Most visitors to Egypt tour the Valley of the Kings and the Valley of the Queens. Far fewer even know about the Valley of the Nobles, which provides information about the world’s first monotheistic religion.
The Valley of the Nobles lies on the west bank of the Nile near Luxor, the location of the New Kingdom capital known as Thebes. It includes 415 hillside tombs built to hold the mummies of important officials of New Kingdom pharaohs. Paintings on the tomb walls illustrate the lives and times of their occupants. For example, the tomb of Userhet, a scribe for Pharaoh Amenhotep II, shows a barber cutting hair beneath a tree.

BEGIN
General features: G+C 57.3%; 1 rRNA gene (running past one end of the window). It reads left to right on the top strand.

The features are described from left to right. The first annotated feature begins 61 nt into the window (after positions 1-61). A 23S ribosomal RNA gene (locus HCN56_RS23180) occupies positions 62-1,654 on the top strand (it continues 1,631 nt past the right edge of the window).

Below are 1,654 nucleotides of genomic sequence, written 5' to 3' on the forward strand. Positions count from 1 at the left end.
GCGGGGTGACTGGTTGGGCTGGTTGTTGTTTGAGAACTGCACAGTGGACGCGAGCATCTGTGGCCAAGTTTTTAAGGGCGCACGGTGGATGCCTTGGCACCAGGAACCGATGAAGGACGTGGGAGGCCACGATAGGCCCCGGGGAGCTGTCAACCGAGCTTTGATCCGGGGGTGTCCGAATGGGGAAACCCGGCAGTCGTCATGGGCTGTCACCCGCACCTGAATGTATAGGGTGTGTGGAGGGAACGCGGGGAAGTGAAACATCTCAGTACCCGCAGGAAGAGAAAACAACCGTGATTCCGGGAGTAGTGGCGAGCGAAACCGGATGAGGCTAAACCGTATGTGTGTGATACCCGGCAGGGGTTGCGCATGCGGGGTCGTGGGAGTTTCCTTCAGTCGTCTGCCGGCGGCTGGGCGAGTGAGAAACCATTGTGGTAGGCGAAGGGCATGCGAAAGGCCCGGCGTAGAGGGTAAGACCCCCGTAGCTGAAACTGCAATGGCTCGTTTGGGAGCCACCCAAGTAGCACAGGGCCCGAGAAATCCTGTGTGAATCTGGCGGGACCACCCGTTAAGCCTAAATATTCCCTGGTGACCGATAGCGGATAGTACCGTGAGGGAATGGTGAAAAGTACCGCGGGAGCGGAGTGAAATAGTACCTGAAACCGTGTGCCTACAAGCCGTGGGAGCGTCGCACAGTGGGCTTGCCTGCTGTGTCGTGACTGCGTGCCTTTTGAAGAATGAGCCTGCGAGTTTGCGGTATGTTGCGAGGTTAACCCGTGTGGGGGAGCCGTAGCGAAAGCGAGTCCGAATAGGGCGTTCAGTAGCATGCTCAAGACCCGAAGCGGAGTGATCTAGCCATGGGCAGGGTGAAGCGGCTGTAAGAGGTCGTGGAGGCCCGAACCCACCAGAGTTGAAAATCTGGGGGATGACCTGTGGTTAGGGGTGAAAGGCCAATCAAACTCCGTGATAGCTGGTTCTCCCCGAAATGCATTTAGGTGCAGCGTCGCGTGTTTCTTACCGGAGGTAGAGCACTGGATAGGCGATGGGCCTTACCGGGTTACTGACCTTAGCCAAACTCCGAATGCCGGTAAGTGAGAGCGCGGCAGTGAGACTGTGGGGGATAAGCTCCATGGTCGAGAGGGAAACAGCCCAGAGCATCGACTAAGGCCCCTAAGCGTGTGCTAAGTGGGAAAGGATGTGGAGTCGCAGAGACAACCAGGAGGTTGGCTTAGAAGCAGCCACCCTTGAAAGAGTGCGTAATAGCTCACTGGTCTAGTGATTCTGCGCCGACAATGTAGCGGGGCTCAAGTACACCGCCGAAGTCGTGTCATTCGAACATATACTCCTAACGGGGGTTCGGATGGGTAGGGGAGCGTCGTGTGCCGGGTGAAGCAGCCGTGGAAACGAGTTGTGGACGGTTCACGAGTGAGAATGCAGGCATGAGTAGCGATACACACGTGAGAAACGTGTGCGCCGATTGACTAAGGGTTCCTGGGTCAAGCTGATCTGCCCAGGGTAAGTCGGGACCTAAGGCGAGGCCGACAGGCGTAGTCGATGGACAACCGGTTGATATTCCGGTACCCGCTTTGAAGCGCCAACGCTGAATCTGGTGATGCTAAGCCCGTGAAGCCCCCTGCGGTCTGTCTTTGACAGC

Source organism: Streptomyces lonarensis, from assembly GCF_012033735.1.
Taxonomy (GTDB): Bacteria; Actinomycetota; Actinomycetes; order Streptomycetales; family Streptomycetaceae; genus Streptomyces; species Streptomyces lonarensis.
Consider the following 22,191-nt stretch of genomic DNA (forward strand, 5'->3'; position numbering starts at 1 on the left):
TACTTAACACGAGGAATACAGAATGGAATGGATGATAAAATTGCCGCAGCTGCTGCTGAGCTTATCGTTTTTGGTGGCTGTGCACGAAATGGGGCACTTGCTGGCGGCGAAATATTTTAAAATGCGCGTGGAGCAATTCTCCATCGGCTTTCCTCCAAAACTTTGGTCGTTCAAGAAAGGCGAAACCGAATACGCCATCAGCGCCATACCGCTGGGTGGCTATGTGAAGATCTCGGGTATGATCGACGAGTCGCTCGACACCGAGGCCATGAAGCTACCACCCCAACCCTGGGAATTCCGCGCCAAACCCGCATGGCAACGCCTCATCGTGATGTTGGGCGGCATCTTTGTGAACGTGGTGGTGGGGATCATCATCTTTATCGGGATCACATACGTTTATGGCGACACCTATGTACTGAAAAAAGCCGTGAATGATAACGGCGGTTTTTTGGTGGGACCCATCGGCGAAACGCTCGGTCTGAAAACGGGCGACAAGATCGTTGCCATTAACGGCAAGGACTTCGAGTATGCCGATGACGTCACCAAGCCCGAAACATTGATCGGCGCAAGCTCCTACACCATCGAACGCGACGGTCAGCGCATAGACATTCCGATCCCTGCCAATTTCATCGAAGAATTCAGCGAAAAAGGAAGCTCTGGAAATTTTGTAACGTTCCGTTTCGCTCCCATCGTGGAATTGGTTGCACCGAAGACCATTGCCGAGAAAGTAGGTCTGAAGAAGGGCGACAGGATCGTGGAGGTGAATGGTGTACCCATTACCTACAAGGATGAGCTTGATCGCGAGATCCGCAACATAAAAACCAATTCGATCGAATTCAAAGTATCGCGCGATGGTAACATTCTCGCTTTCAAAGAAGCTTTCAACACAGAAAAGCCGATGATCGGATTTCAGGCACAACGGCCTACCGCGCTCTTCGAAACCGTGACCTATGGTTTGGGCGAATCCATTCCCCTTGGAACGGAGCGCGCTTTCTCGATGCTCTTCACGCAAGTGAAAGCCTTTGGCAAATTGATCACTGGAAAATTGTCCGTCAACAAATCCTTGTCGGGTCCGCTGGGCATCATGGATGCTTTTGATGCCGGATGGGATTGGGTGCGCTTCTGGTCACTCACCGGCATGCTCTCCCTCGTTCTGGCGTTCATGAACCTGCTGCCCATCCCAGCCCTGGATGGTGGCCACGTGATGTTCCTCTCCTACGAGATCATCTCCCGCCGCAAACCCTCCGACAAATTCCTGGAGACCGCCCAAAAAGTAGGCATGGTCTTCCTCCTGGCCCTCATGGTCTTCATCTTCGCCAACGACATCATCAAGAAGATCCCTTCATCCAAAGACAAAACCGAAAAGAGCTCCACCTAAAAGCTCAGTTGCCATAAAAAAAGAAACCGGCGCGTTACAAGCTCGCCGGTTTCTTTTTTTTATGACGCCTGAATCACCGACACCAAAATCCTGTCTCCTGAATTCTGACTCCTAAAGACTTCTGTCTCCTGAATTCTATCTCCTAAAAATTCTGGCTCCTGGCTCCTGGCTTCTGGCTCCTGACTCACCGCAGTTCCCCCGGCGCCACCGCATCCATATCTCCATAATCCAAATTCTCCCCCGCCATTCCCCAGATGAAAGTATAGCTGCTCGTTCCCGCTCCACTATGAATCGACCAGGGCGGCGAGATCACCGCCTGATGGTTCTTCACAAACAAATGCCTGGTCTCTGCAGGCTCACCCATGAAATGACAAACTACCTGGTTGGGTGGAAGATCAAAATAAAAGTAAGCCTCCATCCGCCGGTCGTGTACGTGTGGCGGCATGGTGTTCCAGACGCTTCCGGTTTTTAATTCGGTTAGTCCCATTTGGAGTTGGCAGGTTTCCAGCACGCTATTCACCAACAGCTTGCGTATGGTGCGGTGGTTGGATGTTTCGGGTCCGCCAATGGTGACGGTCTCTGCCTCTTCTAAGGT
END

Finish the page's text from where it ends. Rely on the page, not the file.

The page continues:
Paintings on the walls of Ramose’s large colonnaded tomb reflect the short period of Egyptian monotheism. Ramose began his career as a governor under Pharaoh Amenhotep III, whose name reflected his worship of Amun, then the most important Egyptian god. After Amenhotep III died in about 1350 B.C., Ramose continued working for his son, Pharaoh Amenhotep IV. Ramose’s tomb in the Valley of the Nobles was begun during the early years of Amenhotep’s reign, showing Ramose and his pharaoh among the traditional Egyptian gods. A few years into his reign, Amenhotep IV decreed that Aton, the sun disk, was the only god and changed his name to Akhenaten, reflecting his new devotion to Aton. As work continued on Ramose’s tomb, the paintings now showed only Aton. Akhenaten then moved his capital from Thebes to a new city named Akhetaton, 200 miles to the north. As a result, Ramose’s tomb in the Valley of the Nobles was never finished and he was interred in Akhetaton. Akhenaten’s son was originally named Tutankhaten but changed his name to Tutankhamun when, as pharaoh, he rejected his father’s reforms and returned to the worship of Amun and other traditional gods.